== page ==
I was flipping through Facebook yesterday afternoon, passively watching the Chiefs finishing their last regular season game (and clinching a first-round bye, thanks to Oakland's loss) when I stumbled upon a friend's posted picture. There was no caption, but only this:
I thought it was a simple, yet powerful message that everyone has a story to tell. Everyone is subconsciously writing a novel in their head, every day being a new chapter. It seems arbitrary when we always choose to dog-ear our inner autobiography with the flipping of another digit in the calendar, but nonetheless, the idea stuck with me the remainder of the Chiefs game and up until I went to bed last night. We all understand that life events realistically occur at completely random points in time and at any point along our traditional 12 month cycle - the birth of your child, the day you were married, the day you got to the 5th key on Pac-Man way back in 1982, or whatever that point in time was where created a fundamental shift in your life. A day of awakening in a sense. Finding this image in the endless stream of midnight Facebook posts of family, pets, or drunken debauchery, wasn't an awakening by any means, but it did get me thinking.
Mira has written a lot of pages in her book, only I wish we could actually read them. She has been battling with epilepsy since she was 11 weeks old and has been living in a constant state of solitude in a sense, where she cannot communicate her wants, needs or desires to anyone. She has moments of happiness, grief, and pain, but it is difficult to understand why, what, and how she feels at any given point in time. As the New Year today brought another rough day of seizures (a huge tonic-clonic about 2 hours ago after having countless intense myoclonics all day) her ability to be able to write a single page in her book, drifts further out of reach. We have slowly come to the conclusion over the years, that Mira's life will not change much from here on out - it has altered its course very little in the last 11+ years and most likely, will not dramatically shift paths. Her blog may seem redundant and full of trivial things that happen throughout her day, but it is the best attempt at being able to communicate her story, a page at time.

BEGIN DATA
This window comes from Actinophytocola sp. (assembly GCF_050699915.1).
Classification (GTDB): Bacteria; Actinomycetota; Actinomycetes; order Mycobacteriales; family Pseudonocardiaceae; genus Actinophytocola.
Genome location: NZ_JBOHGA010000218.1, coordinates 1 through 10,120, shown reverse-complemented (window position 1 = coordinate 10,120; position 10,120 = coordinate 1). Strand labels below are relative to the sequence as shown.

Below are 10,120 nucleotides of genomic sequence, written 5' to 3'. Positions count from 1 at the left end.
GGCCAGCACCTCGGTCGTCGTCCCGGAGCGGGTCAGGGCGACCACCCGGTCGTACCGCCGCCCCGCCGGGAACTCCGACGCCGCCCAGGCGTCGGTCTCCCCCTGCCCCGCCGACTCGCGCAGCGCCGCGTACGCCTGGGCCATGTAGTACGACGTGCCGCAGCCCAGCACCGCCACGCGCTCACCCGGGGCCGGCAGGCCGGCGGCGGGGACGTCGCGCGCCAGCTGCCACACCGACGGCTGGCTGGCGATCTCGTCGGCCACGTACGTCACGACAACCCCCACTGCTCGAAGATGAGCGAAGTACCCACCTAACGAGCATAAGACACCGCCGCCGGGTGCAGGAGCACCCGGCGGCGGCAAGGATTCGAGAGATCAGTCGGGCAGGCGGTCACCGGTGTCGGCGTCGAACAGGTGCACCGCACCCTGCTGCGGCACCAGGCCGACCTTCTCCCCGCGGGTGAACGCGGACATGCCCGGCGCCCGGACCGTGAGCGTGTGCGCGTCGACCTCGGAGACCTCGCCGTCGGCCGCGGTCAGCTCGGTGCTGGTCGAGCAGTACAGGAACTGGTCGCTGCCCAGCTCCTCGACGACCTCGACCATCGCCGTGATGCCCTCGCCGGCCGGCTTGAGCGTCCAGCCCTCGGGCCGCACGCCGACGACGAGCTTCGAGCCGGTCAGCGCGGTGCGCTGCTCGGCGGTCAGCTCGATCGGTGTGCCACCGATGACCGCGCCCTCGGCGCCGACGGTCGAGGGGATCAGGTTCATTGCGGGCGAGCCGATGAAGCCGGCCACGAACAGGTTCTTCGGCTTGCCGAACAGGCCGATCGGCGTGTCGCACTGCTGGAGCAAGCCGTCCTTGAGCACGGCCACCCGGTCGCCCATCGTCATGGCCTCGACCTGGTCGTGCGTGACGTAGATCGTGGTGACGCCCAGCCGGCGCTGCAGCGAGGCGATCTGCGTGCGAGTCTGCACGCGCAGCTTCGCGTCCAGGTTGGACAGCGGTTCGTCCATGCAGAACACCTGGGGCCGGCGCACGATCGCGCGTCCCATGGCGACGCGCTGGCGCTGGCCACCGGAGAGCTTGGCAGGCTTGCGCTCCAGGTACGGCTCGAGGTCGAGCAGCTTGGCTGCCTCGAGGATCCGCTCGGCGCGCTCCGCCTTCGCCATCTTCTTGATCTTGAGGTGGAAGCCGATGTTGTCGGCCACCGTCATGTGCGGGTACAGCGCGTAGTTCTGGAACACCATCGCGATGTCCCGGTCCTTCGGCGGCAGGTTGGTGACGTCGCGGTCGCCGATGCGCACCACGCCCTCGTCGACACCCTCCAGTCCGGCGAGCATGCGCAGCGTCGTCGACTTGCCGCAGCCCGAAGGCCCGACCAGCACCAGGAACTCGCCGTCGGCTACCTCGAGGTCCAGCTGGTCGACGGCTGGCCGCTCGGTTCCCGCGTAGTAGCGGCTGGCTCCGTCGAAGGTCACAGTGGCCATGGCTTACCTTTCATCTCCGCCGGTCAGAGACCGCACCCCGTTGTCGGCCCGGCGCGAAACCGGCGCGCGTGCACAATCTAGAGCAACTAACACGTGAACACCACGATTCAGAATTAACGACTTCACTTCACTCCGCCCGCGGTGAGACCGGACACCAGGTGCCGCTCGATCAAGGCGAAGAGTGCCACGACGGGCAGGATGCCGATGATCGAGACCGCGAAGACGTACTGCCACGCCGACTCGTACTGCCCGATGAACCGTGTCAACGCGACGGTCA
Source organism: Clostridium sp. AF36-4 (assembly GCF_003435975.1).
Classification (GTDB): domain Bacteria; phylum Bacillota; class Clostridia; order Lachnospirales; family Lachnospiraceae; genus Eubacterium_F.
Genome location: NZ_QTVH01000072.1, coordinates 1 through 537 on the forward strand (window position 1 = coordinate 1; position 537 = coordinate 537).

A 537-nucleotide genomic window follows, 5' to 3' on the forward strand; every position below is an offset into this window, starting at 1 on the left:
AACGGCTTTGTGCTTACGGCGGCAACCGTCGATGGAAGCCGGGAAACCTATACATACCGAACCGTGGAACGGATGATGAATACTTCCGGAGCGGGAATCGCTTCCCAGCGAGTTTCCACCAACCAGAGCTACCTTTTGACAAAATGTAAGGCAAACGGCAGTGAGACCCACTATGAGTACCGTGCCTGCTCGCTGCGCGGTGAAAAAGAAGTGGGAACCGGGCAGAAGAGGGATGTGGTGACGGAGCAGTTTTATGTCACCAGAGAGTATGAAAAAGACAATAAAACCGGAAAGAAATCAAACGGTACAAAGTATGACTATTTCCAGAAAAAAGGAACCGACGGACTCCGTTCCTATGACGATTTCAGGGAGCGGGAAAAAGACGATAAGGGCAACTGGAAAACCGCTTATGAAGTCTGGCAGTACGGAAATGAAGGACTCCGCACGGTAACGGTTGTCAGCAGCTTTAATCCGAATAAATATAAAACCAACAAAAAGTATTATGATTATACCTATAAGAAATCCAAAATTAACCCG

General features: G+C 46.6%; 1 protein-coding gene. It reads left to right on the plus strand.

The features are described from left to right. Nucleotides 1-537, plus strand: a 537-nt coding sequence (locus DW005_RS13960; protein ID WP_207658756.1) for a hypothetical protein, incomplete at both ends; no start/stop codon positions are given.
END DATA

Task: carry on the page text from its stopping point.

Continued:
This image and the idea of personal story telling resonated with me, since every one of us has a story - we are mere observers in others' lives online and we only skim the surface of understanding. Facebook and other social media sites highlight this basic idea - we only know others' stories by their pictures and rarely do we truly understand what stories they have to tell. I belong to a plethora of support group on Facebook in particular, (prior to that it was the Yahoo health forums back in the 'early' days of 2005) where I read countless personal stories of kids and families dealing with epilepsy. It is heartbreaking and encouraging at the same time. Parents are able to post videos of suspected infantile spasms, Mira's original diagnosis, and in the process, cast an extremely wide net, chocked full of opinions and support from parents who are currently dealing with the same issues. That immediate feedback is critical for kids and families dealing with epilepsy. It's that ever-expanding global reach that the internet offers, that I took for granted when Mira was first diagnosed back in 2005. We are now privy to the endless amounts of accessible data, information, and support we can find online now, a dozen years later from when we started this journey with Mira.
I want to be able to continue to tell Mira's story, but also to elaborate on other parts of her story, in an effort to potentially help others who may be struggling with the same issues we deal with as a family. We have three children - one child with uncontrollable epilepsy (Mira - 11), one child on the autism spectrum (Jonah - 8), and a third child (our oldest - Eli, who is almost 14) who has his own issues. Some of it could be chalked up to just being teenage angst, but some of his behavior could be something else - it is difficult to put a finger on, but it exists. This isn't about labels, but rather about support and guidance. All of the neurological issues that our children deal with, stem from somewhere or something, and include Sarah and I as parents. Recognition of this neurological 'flux' set me on an endless researching journey years ago, to the point that I have read and logged a considerable amount of research on the subjects of epilepsy, autism, and an understanding of neurological mechanics. I'm not looking for a 'cure' specifically (since I believe one does not truly exist, as neurology is vast and complex) , but more of an understanding of why, what, and how this occurs in our family, and how we can continue to function and thrive with it. There are parents out there dealing with the same issues we are. Some of those same parents are reading, researching, and contributing to the dialogue. Their support is invaluable. This is not to discredit any medical advice that we have been given in this journey, but rather to embellish upon it, with what I have discovered through research.
That being said, the pages and posts in Mira's book for 2017 will look a little different from here on out. I want her blog to continue to be an update on Mira and our day to day life, but I also want it to be a potential resource for parents who are dealing with epilepsy. I will be sharing a lot of technical links that I have discovered and researched over the years, hopefully shedding some light on how they potentially relate to not only Mira and our family, but to any other family who might be looking for answers and support.